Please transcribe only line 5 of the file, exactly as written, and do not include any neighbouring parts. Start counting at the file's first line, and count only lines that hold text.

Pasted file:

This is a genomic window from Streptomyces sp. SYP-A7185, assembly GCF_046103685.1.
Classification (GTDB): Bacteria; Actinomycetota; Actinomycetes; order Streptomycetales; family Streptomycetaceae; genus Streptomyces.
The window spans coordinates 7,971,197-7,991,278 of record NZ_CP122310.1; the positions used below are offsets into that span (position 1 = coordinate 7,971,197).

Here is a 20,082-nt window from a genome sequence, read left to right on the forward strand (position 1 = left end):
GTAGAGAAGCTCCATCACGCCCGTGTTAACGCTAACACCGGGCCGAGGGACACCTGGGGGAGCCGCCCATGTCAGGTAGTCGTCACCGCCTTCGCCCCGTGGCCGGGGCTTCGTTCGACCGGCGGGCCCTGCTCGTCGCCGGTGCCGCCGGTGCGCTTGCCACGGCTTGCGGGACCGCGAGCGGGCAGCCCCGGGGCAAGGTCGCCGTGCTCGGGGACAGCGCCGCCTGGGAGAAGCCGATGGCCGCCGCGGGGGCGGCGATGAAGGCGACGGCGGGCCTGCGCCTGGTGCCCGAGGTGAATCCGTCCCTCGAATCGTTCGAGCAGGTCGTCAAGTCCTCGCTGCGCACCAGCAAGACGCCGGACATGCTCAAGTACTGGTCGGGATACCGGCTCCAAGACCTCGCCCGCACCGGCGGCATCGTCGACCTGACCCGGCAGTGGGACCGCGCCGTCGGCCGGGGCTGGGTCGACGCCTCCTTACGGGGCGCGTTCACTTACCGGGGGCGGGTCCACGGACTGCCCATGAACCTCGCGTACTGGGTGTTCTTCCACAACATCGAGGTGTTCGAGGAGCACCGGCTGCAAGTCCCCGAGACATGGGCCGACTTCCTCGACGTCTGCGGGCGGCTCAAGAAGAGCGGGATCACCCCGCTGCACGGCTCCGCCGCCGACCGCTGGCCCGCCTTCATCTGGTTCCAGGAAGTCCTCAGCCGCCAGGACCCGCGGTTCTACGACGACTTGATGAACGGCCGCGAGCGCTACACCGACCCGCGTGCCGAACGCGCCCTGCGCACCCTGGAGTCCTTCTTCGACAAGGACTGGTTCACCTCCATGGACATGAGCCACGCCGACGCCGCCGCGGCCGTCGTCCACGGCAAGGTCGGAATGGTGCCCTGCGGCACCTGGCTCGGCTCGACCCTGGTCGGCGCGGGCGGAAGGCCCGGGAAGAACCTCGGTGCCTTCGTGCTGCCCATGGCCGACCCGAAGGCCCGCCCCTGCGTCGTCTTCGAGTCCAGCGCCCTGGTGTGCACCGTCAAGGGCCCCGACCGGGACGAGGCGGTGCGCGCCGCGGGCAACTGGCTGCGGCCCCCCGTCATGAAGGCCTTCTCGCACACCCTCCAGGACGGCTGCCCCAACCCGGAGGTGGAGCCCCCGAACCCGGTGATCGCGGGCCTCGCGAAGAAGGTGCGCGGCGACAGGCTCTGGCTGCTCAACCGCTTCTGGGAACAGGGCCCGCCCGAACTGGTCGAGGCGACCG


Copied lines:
GTAGAGAAGCTCCATCACGCCCGTGTTAACGCTAACACCGGGCCGAGGGACACCTGGGGGAGCCGCCCATGTCAGGTAGTCGTCACCGCCTTCGCCCCGTGGCCGGGGCTTCGTTCGACCGGCGGGCCCTGCTCGTCGCCGGTGCCGCCGGTGCGCTTGCCACGGCTTGCGGGACCGCGAGCGGGCAGCCCCGGGGCAAGGTCGCCGTGCTCGGGGACAGCGCCGCCTGGGAGAAGCCGATGGCCGCCGCGGGGGCGGCGATGAAGGCGACGGCGGGCCTGCGCCTGGTGCCCGAGGTGAATCCGTCCCTCGAATCGTTCGAGCAGGTCGTCAAGTCCTCGCTGCGCACCAGCAAGACGCCGGACATGCTCAAGTACTGGTCGGGATACCGGCTCCAAGACCTCGCCCGCACCGGCGGCATCGTCGACCTGACCCGGCAGTGGGACCGCGCCGTCGGCCGGGGCTGGGTCGACGCCTCCTTACGGGGCGCGTTCACTTACCGGGGGCGGGTCCACGGACTGCCCATGAACCTCGCGTACTGGGTGTTCTTCCACAACATCGAGGTGTTCGAGGAGCACCGGCTGCAAGTCCCCGAGACATGGGCCGACTTCCTCGACGTCTGCGGGCGGCTCAAGAAGAGCGGGATCACCCCGCTGCACGGCTCCGCCGCCGACCGCTGGCCCGCCTTCATCTGGTTCCAGGAAGTCCTCAGCCGCCAGGACCCGCGGTTCTACGACGACTTGATGAACGGCCGCGAGCGCTACACCGACCCGCGTGCCGAACGCGCCCTGCGCACCCTGGAGTCCTTCTTCGACAAGGACTGGTTCACCTCCATGGACATGAGCCACGCCGACGCCGCCGCGGCCGTCGTCCACGGCAAGGTCGGAATGGTGCCCTGCGGCACCTGGCTCGGCTCGACCCTGGTCGGCGCGGGCGGAAGGCCCGGGAAGAACCTCGGTGCCTTCGTGCTGCCCATGGCCGACCCGAAGGCCCGCCCCTGCGTCGTCTTCGAGTCCAGCGCCCTGGTGTGCACCGTCAAGGGCCCCGACCGGGACGAGGCGGTGCGCGCCGCGGGCAACTGGCTGCGGCCCCCCGTCATGAAGGCCTTCTCGCACACCCTCCAGGACGGCTGCCCCAACCCGGAGGTGGAGCCCCCGAACCCGGTGATCGCGGGCCTCGCGAAGAAGGTGCGCGGCGACAGGCTCTGGCTGCTCAACCGCTTCTGGGAACAGGGCCCGCCCGAACTGGTCGAGGCGACCG